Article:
For smaller organisations, there is less support available and managers will need to address these issues themselves.

In an attempt to provide a useful guide, our HR managers have provided some input that I hope will be of value.

What is workplace mental health?
Mental health, like physical health, fluctuates over time and there are degrees of severity. Symptoms include struggling with low mood, anxiety and stress, and we know stress can contribute to other illnesses.

Conditions include depression, anxiety, phobias and bipolar, which tend to continue over a prolonged period.

As employers, one of our objectives should be to help individuals feel comfortable in talking about how they feel. In doing so, we must avoid attempting to diagnose and instead focus on discussing how the issues impact the employee’s work and their work-life with a view to agreeing on a plan to provide additional support.

A range of measures will need to be introduced and a good starting point for any manager developing their strategy is to understand our legal responsibilities as an employer.

Legal duties
These legal duties set the minimum requirements and must be adhered to, but there is a wealth of evidence arguing that employers who go above and beyond will benefit from improvements in employee engagement, reduced absence, reduction in staff turnover and improved organisational culture.

Employers have a duty to protect the health, safety and welfare of their employees, including mental health and well-being.

The UK Health and Safety Executive defines work-related stress as a reaction to excessive pressure or another type of demand placed on an individual at work. It is the employer’s duty to assess the risk of stress-related mental health issues arising from work and to take measures to control the risk.

Employees who have a mental health condition may be disabled and will therefore be protected from discrimination during employment as defined by the Equality Act 2010.

Employers are required to make reasonable adjustments for employees with disabilities, which may include amendments to working hours, location of work, changes to duties and the provision of additional equipment.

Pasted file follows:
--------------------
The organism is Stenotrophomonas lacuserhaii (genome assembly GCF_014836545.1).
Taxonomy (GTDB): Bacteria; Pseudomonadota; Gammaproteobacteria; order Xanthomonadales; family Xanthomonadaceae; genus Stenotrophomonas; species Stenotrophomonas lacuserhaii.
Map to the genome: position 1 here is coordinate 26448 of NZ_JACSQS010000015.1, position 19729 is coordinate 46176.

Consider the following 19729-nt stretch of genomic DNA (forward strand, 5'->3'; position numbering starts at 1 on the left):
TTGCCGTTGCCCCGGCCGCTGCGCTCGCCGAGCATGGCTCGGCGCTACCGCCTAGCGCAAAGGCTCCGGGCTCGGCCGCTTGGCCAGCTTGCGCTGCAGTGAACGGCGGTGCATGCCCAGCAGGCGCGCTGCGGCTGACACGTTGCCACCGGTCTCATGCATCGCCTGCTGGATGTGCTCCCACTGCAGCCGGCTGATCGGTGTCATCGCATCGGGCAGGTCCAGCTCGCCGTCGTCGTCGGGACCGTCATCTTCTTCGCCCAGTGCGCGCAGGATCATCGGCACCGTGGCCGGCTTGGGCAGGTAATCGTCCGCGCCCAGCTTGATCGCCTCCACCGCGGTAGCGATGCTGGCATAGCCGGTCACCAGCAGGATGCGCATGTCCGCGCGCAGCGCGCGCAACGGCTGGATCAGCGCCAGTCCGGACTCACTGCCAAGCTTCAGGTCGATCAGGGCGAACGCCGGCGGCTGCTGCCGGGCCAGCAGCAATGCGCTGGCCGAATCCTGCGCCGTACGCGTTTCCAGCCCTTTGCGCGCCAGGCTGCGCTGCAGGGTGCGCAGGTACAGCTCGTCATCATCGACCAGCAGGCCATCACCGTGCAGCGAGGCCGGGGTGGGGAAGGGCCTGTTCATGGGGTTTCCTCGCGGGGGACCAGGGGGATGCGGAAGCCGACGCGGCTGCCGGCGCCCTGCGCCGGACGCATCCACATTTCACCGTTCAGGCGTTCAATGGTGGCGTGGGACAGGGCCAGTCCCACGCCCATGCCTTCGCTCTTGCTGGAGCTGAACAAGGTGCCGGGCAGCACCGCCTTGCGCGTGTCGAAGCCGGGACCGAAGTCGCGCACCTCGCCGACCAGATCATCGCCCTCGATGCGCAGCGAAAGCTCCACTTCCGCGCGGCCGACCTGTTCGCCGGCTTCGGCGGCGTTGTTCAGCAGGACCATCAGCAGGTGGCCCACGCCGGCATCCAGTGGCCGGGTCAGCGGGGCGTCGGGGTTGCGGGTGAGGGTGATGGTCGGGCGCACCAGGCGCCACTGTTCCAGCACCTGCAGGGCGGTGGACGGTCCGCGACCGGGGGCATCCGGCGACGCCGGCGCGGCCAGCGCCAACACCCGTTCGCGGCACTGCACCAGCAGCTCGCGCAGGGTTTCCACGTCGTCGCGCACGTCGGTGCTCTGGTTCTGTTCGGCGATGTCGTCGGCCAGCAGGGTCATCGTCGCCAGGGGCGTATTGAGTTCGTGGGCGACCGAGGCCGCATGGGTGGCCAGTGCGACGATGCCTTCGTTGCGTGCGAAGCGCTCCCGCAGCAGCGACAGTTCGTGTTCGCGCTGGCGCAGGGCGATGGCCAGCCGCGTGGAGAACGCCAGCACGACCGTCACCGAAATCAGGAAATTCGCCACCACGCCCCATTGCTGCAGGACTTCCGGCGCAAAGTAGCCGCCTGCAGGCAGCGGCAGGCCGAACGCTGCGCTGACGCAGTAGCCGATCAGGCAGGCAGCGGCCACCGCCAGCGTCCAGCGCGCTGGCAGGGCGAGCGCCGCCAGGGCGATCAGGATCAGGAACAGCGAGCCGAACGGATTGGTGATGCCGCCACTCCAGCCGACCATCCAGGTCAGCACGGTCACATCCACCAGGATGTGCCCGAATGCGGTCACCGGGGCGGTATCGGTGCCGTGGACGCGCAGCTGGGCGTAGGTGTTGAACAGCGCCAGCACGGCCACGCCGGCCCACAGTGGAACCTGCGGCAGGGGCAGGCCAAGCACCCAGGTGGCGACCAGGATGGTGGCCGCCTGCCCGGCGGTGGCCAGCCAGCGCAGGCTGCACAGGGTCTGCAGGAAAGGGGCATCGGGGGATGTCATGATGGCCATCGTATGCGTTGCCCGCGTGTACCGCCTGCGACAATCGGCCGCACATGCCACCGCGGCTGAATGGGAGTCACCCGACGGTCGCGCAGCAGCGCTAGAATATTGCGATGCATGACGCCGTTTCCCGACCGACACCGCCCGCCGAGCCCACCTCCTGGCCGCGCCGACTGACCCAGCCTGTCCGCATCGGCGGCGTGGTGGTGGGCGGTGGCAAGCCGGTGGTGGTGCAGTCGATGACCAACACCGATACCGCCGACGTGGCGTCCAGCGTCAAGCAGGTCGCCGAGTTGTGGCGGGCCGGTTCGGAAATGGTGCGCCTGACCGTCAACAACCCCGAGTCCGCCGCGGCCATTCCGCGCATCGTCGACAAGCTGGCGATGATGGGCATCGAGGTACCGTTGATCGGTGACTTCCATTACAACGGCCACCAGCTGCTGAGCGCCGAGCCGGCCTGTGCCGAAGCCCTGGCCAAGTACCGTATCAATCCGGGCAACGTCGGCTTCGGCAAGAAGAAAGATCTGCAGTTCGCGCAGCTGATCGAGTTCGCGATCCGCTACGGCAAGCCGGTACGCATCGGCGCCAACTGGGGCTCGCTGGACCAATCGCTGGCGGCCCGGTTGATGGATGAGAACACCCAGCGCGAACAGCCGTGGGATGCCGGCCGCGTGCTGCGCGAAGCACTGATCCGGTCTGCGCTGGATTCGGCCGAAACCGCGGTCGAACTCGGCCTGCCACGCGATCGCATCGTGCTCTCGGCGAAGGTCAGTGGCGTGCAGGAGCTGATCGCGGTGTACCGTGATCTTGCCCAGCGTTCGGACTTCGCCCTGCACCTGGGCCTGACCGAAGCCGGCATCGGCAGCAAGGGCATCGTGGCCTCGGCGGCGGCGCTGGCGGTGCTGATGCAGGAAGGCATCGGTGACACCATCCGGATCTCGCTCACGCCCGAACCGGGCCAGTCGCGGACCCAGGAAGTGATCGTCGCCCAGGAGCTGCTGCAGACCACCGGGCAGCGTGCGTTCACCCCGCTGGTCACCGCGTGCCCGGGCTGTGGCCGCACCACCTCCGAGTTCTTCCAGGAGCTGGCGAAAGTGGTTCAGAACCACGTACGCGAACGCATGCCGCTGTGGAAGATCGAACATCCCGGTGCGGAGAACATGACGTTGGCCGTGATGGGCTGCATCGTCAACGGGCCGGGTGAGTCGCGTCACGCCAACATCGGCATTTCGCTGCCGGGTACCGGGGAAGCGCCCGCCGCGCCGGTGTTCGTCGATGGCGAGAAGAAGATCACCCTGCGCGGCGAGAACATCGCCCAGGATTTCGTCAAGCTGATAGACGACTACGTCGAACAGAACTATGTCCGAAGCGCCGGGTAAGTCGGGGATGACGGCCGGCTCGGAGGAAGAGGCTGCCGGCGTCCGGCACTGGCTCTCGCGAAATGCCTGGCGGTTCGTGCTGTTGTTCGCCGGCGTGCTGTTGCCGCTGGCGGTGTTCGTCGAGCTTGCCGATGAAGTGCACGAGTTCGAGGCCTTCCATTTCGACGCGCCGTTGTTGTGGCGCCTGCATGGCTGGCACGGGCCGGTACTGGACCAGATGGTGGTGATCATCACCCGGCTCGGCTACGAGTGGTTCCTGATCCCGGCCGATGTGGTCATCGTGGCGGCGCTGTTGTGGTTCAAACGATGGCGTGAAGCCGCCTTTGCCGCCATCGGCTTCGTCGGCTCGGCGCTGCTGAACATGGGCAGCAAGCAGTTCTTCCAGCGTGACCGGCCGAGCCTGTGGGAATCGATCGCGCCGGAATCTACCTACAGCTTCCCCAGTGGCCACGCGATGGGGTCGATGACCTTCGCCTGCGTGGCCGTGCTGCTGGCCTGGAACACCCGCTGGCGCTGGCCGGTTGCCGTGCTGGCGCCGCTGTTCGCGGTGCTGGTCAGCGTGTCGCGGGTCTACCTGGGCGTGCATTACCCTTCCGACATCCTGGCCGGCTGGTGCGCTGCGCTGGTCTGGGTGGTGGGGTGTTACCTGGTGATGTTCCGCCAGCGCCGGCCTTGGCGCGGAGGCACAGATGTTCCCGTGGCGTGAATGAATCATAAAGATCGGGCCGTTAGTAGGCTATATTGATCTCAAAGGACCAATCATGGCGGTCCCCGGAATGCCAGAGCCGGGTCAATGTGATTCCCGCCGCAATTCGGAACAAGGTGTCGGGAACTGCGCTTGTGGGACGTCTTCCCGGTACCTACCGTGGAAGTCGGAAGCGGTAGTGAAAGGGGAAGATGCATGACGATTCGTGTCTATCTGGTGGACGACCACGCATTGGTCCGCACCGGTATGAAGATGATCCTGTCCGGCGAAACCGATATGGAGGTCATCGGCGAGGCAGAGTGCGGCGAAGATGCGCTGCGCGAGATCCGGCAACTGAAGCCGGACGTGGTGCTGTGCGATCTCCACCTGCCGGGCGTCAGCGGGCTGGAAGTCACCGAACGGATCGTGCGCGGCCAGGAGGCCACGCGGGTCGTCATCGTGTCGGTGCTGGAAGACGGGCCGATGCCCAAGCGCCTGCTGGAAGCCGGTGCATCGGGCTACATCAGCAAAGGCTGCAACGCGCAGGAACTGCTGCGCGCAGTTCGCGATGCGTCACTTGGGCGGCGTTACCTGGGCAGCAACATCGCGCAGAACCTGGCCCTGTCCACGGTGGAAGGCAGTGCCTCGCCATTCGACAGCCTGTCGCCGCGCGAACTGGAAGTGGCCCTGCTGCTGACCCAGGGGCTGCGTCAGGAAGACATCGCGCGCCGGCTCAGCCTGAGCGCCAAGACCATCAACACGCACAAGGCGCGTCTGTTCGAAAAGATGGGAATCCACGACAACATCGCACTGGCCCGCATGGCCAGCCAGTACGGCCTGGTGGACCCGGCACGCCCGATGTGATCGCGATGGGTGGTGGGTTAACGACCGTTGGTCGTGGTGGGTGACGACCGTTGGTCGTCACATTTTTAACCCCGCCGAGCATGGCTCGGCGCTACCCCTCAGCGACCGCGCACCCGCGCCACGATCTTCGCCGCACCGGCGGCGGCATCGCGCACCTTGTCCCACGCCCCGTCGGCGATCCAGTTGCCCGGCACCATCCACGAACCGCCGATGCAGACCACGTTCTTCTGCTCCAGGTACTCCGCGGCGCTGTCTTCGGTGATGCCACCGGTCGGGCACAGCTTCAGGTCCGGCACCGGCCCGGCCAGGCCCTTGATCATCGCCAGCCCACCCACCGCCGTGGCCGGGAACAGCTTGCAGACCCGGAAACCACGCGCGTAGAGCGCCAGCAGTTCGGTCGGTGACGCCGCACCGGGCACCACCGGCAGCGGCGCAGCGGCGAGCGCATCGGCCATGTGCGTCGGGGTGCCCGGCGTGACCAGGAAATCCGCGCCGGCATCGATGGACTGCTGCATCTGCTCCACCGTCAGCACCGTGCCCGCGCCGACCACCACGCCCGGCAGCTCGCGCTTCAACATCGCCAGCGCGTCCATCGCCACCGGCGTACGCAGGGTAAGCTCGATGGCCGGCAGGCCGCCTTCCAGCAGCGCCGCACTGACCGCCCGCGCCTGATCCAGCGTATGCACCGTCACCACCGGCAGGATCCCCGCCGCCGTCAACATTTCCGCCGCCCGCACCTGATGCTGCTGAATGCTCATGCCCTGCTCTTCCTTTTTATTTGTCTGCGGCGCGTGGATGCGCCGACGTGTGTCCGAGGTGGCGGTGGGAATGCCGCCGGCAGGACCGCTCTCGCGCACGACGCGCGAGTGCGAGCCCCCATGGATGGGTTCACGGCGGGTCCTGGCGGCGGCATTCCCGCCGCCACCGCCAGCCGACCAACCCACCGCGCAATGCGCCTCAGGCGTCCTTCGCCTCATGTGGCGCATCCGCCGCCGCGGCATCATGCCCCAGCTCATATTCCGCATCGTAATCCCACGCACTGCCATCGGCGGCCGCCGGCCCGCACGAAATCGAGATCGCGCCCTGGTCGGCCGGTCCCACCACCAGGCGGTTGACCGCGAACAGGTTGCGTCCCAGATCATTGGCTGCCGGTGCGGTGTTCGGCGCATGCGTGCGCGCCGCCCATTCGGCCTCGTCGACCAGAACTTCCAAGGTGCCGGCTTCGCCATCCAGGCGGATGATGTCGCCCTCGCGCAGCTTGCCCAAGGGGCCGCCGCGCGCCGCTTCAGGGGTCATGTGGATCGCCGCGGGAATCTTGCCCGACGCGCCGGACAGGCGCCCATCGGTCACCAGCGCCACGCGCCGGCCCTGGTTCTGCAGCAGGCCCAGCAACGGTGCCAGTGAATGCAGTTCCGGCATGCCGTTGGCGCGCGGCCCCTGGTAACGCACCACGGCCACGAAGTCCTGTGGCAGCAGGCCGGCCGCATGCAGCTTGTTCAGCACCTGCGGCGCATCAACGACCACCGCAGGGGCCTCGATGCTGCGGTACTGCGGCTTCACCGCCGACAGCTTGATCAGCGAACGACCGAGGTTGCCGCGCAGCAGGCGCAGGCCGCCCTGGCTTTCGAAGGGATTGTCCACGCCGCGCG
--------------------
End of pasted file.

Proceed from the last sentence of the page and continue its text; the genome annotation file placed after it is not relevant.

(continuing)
Prevention is always better than cure, but obviously, in the case of mental health issues, prevention is not necessarily within the employer’s control; however, there are early actions that can be taken.

Supporting the mental health of employees, is vital and it is warranted to take a pro-active approach.

Preventative measures largely relate to improving organisational culture by increased communication so that mental health issues can be more easily addressed and supporting managers by ensuring they are well informed, as they will play a pivotal role in the handling of any issues. (See box below).

Providing support
Managers need to know the typical signs and symptoms of poor or declining mental health exhibited in the working environment.

These can include the following:

  • Workaholic tendencies: Working long hours without breaks;
  • Increased absence due to sickness;
  • Any uncharacteristic behaviour: Emotional responses to situations which could include tearfulness or anger;
  • Withdrawing from others on the team.

Any of these behaviours in isolation clearly do not imply that an individual has a mental health issue, but they do provide an opportunity for a manager to discuss well-being with an individual, which could prove to be valuable in preventing a potential issue.

When a manager holds a one-to-one discussion with an individual, it is important they do not jump to any conclusions. Ideally, the conversation will start with an open discussion about how the employee is feeling, although we know that people are often reluctant to talk openly.